A builder and electrician have been fined for carrying out dangerous (not to mention shoddy) electrical work on a domestic property in Dudley.
Kevin John Wakefield, trading as Beta Homes Improvements and Paul Lloyd, trading as P Lloyd Electrical both pleaded guilty at Wolverhampton Magistrates’ Court on 11 April to offences including a banned practice, misleading actions and professional diligence under the Consumer Protection from Unfair Trading Regulations 2008.
It followed an investigation by Dudley Council’s Trading Standards team and NICEIC.
The court heard how Wakefield was hired to build an extension and install electrics at a house in Dunns Bank, Quarry Bank in 2016. When he finished the job, the householder was plagued with problems which led to an electrical fire.
After complaints from the homeowner, Wakefield asked his ex-brother-in-law Lloyd to check the electrical work and issue the necessary certificate.
Lloyd issued an Electrical Installation Certificate displaying the NICEIC logo even though he was not, and never had been, registered with the voluntary body.
The home owner continued to have issues and asked another electrician to test the electrical installation.
The electrician found a host of problems with the installation including no RCD protection on some of the circuits, and one of the circuits being considered so dangerous it had to be disconnected.
The electrician also highlighted various errors, missing information and inconsistencies with the certificate, provided by Lloyd.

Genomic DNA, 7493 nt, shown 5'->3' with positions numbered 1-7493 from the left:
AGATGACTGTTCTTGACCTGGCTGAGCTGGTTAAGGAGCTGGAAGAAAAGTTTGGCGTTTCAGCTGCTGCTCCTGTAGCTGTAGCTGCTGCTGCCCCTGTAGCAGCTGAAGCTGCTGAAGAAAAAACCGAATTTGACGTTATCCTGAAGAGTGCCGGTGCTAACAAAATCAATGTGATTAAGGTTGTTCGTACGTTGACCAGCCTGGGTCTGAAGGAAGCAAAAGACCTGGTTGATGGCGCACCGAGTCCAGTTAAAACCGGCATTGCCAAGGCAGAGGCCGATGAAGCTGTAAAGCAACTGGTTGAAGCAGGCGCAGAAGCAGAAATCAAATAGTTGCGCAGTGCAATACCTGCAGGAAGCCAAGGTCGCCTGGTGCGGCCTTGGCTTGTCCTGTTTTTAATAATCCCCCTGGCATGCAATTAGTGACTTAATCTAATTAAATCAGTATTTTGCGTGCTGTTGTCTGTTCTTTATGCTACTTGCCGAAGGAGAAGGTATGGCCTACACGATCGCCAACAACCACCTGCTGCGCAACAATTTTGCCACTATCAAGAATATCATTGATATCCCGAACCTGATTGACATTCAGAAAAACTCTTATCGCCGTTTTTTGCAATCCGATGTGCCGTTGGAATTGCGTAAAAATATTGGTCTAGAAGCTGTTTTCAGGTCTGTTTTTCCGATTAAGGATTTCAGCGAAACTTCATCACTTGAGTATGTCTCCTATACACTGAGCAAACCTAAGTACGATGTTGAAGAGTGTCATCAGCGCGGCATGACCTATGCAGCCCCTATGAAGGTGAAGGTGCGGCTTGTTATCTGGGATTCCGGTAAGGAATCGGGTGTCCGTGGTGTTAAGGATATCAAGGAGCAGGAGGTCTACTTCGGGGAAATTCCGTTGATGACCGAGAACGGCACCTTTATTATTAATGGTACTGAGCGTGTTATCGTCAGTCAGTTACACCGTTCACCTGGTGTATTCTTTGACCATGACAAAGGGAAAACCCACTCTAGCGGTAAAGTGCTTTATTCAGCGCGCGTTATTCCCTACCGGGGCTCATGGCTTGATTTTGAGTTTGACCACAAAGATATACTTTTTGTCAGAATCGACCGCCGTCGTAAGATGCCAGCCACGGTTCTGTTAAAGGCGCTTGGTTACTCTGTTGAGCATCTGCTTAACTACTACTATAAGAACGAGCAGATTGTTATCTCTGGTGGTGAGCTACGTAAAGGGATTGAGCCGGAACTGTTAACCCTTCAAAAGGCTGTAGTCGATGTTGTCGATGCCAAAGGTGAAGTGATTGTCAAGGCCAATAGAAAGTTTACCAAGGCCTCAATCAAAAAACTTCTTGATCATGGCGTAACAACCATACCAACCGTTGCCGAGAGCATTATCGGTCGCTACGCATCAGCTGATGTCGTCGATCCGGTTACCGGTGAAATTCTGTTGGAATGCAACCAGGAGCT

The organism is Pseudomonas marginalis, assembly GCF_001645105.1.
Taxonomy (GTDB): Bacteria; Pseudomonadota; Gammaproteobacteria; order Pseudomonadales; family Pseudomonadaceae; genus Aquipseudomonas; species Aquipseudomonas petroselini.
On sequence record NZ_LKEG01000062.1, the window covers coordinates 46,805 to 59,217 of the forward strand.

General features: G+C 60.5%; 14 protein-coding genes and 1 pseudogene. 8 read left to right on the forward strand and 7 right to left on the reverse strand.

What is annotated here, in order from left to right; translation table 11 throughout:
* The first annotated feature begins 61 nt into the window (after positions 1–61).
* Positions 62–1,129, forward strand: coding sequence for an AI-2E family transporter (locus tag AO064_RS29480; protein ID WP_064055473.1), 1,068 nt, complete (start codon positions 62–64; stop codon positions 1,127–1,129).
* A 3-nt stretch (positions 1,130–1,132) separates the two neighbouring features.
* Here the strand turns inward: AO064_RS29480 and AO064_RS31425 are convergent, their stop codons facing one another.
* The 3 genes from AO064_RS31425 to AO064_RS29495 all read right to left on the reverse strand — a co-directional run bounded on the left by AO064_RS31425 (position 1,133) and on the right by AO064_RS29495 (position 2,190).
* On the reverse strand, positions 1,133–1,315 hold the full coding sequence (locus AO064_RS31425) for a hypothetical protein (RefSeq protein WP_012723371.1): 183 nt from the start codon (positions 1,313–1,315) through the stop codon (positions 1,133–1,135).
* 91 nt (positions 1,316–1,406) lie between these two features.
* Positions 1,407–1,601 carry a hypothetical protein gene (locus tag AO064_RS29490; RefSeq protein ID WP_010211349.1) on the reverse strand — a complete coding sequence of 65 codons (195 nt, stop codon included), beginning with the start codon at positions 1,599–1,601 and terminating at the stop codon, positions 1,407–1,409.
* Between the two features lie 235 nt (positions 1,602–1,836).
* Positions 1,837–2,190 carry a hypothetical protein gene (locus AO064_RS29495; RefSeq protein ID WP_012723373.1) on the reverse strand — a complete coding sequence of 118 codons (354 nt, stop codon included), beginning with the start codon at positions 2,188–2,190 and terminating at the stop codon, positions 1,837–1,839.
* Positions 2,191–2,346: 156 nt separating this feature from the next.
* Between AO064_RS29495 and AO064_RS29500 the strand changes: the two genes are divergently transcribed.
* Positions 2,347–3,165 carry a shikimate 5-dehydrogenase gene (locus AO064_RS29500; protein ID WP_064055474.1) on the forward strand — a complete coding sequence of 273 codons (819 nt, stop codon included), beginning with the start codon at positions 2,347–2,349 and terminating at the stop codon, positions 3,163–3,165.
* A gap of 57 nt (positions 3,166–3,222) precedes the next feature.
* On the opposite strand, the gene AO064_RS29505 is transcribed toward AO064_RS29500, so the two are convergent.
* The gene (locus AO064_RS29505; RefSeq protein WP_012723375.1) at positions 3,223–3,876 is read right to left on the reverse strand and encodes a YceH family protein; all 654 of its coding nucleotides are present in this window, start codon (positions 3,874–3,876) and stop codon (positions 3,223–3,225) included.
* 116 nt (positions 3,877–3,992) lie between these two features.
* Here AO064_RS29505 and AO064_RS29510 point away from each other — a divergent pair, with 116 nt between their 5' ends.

NICIEC was alerted to the concerns and contacted Lloyd about the complaint. Lloyd never responded to the allegation so the matter was passed over to Dudley Trading Standards.
Wakefield, of Beeches Close, Kingswinford, was fined £2000 also ordered to pay £1,144 costs, £819 compensation and a victim surcharge of £170.
Lloyd, of Gospel Ash Road, Bobbington, was also fined £2000 and ordered to pay £1,144 costs, £569 compensation and a victim surcharge of £170.
Martin Samuels, Dudley Council’s strategic director for people said, “This result should be seen as a warning to any trader tempted to use logos or quality marks that they have no right to use – a practice specifically banned by law.
“In this case, shoddy electrical work could have put the residents’ safety at risk and it is right that these traders have been brought to task.”
Kevan Parker, managing director for Certsure which operates the NICEIC and ELECSA brands added, “We take a dim view of those who pretend to be registered electricians when they are not.
“They pose a danger to the public and we will work with the appropriate authorities to protect those contractors who are legitimately registered and have the quality of their work assessed on a regular basis.
“Anyone thinking about using our logo fraudulently will be caught and dealt with appropriately by the courts.”